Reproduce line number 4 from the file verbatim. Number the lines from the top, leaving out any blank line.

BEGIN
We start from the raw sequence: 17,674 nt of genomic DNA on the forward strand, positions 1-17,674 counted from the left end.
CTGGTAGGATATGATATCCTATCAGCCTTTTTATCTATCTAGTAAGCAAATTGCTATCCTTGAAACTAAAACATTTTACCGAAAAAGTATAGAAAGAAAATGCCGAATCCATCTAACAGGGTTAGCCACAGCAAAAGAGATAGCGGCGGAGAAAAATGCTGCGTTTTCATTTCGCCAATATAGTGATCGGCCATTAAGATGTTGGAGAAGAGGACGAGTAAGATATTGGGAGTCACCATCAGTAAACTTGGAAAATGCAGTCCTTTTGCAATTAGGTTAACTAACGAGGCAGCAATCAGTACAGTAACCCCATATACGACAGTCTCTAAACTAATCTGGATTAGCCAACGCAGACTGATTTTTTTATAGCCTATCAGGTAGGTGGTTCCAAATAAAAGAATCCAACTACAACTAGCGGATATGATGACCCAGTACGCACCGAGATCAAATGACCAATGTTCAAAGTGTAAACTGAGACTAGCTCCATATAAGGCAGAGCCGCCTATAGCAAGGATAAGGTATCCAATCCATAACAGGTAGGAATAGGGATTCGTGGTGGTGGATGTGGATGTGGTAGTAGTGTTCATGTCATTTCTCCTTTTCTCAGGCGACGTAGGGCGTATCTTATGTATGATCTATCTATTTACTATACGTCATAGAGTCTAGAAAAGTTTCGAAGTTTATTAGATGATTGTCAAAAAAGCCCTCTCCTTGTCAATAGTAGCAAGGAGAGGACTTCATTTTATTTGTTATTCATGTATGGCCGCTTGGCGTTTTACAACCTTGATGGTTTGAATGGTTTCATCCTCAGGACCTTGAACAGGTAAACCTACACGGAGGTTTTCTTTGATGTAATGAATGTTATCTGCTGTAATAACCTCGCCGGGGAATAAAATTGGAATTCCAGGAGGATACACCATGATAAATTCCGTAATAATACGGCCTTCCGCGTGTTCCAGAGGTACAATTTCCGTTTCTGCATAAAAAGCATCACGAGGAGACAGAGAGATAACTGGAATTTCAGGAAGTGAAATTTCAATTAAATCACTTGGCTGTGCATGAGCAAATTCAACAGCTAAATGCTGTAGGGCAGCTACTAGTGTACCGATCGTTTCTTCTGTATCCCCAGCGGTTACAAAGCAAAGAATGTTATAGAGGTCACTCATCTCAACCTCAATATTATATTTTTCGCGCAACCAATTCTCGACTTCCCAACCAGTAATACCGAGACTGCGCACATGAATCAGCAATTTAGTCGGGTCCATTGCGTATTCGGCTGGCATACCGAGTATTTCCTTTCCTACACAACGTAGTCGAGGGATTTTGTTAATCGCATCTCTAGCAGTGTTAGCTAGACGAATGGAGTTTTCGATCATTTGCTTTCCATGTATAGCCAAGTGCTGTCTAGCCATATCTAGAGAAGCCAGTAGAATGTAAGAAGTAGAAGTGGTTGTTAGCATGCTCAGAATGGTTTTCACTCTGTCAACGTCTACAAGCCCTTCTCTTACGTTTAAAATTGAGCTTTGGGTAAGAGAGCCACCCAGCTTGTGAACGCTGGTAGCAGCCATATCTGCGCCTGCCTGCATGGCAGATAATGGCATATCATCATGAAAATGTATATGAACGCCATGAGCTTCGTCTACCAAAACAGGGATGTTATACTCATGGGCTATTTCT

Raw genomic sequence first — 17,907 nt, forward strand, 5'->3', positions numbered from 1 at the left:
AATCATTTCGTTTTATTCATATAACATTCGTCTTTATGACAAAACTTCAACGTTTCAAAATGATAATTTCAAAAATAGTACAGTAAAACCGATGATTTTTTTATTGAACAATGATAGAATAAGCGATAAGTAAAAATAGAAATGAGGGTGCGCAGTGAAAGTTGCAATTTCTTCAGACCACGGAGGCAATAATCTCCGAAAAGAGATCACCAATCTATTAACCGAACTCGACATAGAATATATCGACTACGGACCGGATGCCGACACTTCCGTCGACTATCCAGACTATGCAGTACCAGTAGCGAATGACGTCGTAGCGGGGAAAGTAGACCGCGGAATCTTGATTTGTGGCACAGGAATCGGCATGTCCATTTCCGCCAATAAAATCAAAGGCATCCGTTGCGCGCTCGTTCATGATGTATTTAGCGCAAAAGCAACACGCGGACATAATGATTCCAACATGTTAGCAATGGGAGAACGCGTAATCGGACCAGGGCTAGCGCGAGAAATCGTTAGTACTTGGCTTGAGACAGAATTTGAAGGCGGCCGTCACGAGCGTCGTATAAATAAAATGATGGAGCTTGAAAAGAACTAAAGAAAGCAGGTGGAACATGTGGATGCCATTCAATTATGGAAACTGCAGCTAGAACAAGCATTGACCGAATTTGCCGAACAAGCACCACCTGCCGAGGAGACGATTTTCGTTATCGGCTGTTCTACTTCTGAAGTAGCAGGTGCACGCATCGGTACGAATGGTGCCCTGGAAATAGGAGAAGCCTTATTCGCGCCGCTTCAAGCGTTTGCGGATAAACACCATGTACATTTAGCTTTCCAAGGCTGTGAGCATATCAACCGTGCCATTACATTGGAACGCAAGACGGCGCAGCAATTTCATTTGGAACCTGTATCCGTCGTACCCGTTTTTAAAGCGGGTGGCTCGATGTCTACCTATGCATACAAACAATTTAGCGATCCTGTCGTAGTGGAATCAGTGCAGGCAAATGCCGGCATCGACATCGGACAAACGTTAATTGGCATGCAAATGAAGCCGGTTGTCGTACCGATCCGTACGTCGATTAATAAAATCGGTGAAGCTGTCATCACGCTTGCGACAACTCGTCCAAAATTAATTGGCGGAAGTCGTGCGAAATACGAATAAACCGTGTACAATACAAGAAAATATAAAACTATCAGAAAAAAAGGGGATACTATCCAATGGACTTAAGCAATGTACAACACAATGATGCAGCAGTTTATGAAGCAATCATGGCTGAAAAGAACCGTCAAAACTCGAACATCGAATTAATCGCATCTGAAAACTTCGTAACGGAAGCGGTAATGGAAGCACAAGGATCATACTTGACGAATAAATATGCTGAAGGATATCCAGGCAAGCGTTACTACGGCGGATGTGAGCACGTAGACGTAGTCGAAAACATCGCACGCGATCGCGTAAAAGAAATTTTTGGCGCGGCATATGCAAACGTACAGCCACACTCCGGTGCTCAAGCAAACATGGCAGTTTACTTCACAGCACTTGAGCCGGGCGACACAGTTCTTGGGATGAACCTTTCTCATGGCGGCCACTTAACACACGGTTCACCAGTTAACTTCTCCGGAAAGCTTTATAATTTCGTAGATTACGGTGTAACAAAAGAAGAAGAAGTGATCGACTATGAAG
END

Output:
AATCATTTCGTTTTATTCATATAACATTCGTCTTTATGACAAAACTTCAACGTTTCAAAATGATAATTTCAAAAATAGTACAGTAAAACCGATGATTTTTTTATTGAACAATGATAGAATAAGCGATAAGTAAAAATAGAAATGAGGGTGCGCAGTGAAAGTTGCAATTTCTTCAGACCACGGAGGCAATAATCTCCGAAAAGAGATCACCAATCTATTAACCGAACTCGACATAGAATATATCGACTACGGACCGGATGCCGACACTTCCGTCGACTATCCAGACTATGCAGTACCAGTAGCGAATGACGTCGTAGCGGGGAAAGTAGACCGCGGAATCTTGATTTGTGGCACAGGAATCGGCATGTCCATTTCCGCCAATAAAATCAAAGGCATCCGTTGCGCGCTCGTTCATGATGTATTTAGCGCAAAAGCAACACGCGGACATAATGATTCCAACATGTTAGCAATGGGAGAACGCGTAATCGGACCAGGGCTAGCGCGAGAAATCGTTAGTACTTGGCTTGAGACAGAATTTGAAGGCGGCCGTCACGAGCGTCGTATAAATAAAATGATGGAGCTTGAAAAGAACTAAAGAAAGCAGGTGGAACATGTGGATGCCATTCAATTATGGAAACTGCAGCTAGAACAAGCATTGACCGAATTTGCCGAACAAGCACCACCTGCCGAGGAGACGATTTTCGTTATCGGCTGTTCTACTTCTGAAGTAGCAGGTGCACGCATCGGTACGAATGGTGCCCTGGAAATAGGAGAAGCCTTATTCGCGCCGCTTCAAGCGTTTGCGGATAAACACCATGTACATTTAGCTTTCCAAGGCTGTGAGCATATCAACCGTGCCATTACATTGGAACGCAAGACGGCGCAGCAATTTCATTTGGAACCTGTATCCGTCGTACCCGTTTTTAAAGCGGGTGGCTCGATGTCTACCTATGCATACAAACAATTTAGCGATCCTGTCGTAGTGGAATCAGTGCAGGCAAATGCCGGCATCGACATCGGACAAACGTTAATTGGCATGCAAATGAAGCCGGTTGTCGTACCGATCCGTACGTCGATTAATAAAATCGGTGAAGCTGTCATCACGCTTGCGACAACTCGTCCAAAATTAATTGGCGGAAGTCGTGCGAAATACGAATAAACCGTGTACAATACAAGAAAATATAAAACTATCAGAAAAAAAGGGGATACTATCCAATGGACTTAAGCAATGTACAACACAATGATGCAGCAGTTTATGAAGCAATCATGGCTGAAAAGAACCGTCAAAACTCGAACATCGAATTAATCGCATCTGAAAACTTCGTAACGGAAGCGGTAATGGAAGCACAAGGATCATACTTGACGAATAAATATGCTGAAGGATATCCAGGCAAGCGTTACTACGGCGGATGTGAGCACGTAGACGTAGTCGAAAACATCGCACGCGATCGCGTAAAAGAAATTTTTGGCGCGGCATATGCAAACGTACAGCCACACTCCGGTGCTCAAGCAAACATGGCAGTTTACTTCACAGCACTTGAGCCGGGCGACACAGTTCTTGGGATGAACCTTTCTCATGGCGGCCACTTAACACACGGTTCACCAGTTAACTTCTCCGGAAAGCTTTATAATTTCGTAGATTACGGTGTAACAAAAGAAGAAGAAGTGATCGACTATGAAG